As a 12-year-old living in the Bronx on the first day at a new school, the image of a dark cloud of smoke hanging over New York City on Sept. 11, 2001, stayed with Patti Gomez-Michalkow – as did the memory of the National Guardsmen who tried to comfort her at the time, telling her it was going to be “OK.”
A little less than 14 years after that experience, Gomez-Michalkow joined the New York Army National Guard, serving for three years as a human intelligence collector in the 42nd Infantry Division.
But her military experience is just part of the Gomez-Michalkow picture. She also works for a Syracuse, N.Y., financial firm as a senior marketing manager, is a member of The American Legion, serves as an ambassador for the nonprofit Pin-Ups for Vets and, in August, will compete for Mrs. America.
The reigning Mrs. New York, Gomez-Michalkow has used her title to advocate on behalf of veterans, a mission she plans to continue if she is named Mrs. America. A member of American Legion Post 141 in Manlius, N.Y., the 29-year-old Gomez-Michalkow spoke with American Legion Social Media Manager Steven B. Brooks about her experience in the military and her advocacy on behalf of veterans.
Steven B. Brooks: What was it about your 9/11 experience that eventually let you into the military?
Patti Gomez-Michalkow: I’d had no contact with soldiers prior (to 9/11). It was nothing like I’d seen in movies, if that makes sense. They were very caring. It was a very different experience than what I would have expected. That always stuck with me, and years and years and years later when I found myself in upstate New York, I finally felt like I had the freedom to pursue that.
What did you get out of your military experience that you still use, or maybe even rely on, in the civilian world?
Prior to joining to the military … it was living a very fast-paced New York City life. At the end of the day, it was very much a solo endeavor. It was very much just me working toward my career and making things happen for myself. After joining the military, I think the thing I took away the most was that sense of teamwork. That sense of relying on other people and having them be there for you. That sense of somebody else’s well-being being just as important as your own. Not that I didn’t necessarily have a sense of that before, but being in the military really impounded that.
What brought you into The American Legion?
Maybe three years ago I met the commander of Legion Post 141 at an event. He and I got to talking, and he said, “Hey, you should come check us out.” I said, “I’ll put it on my to-do list,” but of course my to-do list gets a little bit long. Three years later I go to join … and who should become the commander of the post but my former (Army National Guard) squad leader? So it was actually very serendipitous that I would join at the same time he was becoming post commander, which is really special.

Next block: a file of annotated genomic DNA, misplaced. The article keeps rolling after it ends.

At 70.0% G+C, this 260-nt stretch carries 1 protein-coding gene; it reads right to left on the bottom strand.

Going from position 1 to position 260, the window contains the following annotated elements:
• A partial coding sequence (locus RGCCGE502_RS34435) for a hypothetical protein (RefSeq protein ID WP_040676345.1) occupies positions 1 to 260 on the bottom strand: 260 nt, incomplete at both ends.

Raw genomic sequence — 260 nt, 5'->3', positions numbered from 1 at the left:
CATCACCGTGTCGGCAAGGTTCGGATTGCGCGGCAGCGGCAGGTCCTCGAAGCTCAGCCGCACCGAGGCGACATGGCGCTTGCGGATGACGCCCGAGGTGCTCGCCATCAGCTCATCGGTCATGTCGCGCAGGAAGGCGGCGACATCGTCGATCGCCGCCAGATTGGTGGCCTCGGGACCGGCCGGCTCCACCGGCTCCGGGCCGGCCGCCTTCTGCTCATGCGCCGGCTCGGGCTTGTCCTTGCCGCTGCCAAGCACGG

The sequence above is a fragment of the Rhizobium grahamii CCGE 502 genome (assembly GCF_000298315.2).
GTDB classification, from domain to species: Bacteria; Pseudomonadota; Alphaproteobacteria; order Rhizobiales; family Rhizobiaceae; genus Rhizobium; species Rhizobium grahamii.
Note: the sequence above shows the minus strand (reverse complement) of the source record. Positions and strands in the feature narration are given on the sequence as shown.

Since you joined, have you found that the scope of what The American Legion does is maybe a lot broader than you realized?
Oh my gosh, it’s significantly broader. I thought it was more of a social gathering place for veterans. I had no idea that we did so much. That makes me even more excited to be a part of it, because now we’re really working on getting the community involved and bringing community awareness to the various events we’ve got going on.
Why get involved with Pin-Ups for Vets?
(Pin-Ups founder Gina Elise) approached me with the opportunity. I did a little bit of research and I realized everything they did. They do so much more than I had originally anticipated. I asked my pageant director if it was OK, and boy did I get her blessing.
I go out to Long Beach and we did the shoot on Queen Mary … and when I saw the lineup of the other female vets who were going to be in the calendar, I was floored. I’d already said yes, but finding out what a great lineup Gina had created just made me that much more proud and that much more honored to have been selected to be a part of the calendar.
You obviously had a lot already going on. What pushed you toward vying for Mrs. New York?
I’m not a pageant person in any way, shape or form, but I’ve been volunteering with a lot of veterans organizations before the time I enlisted, during and of course after. I kept getting told that this pageant thing “would be a great way for you to bring more awareness to the platforms you work with.” I put it off for a really long time – so long, in fact, that by the time I actually looked into it I had aged out of (Miss New York).
It’s been really incredible. The big push is shedding light on the organizations and bringing more awareness about the organizations that I’m very passionate about.
You will compete for Mrs. America on Aug. 25. If you win, what kind of opportunity is that going to give you in terms of raising even more awareness about some of the veterans platforms you’ve taken on?
One of the things I’ve realized is that I have significantly more authority when I enter anywhere. Before, I would enter as Patti Gomez, and a few people would listen, a few people would hear what I have to say. But I walk in with a sash into a crowd, for some reason (people) are drawn to it and they want to hear more.
Any way that we can get people to pay attention is important. The way that I’ve been able to elevate my platform to a statewide level … to be able to do it on a nationwide platform, that would be absolutely monumental for veterans organizations, in my opinion.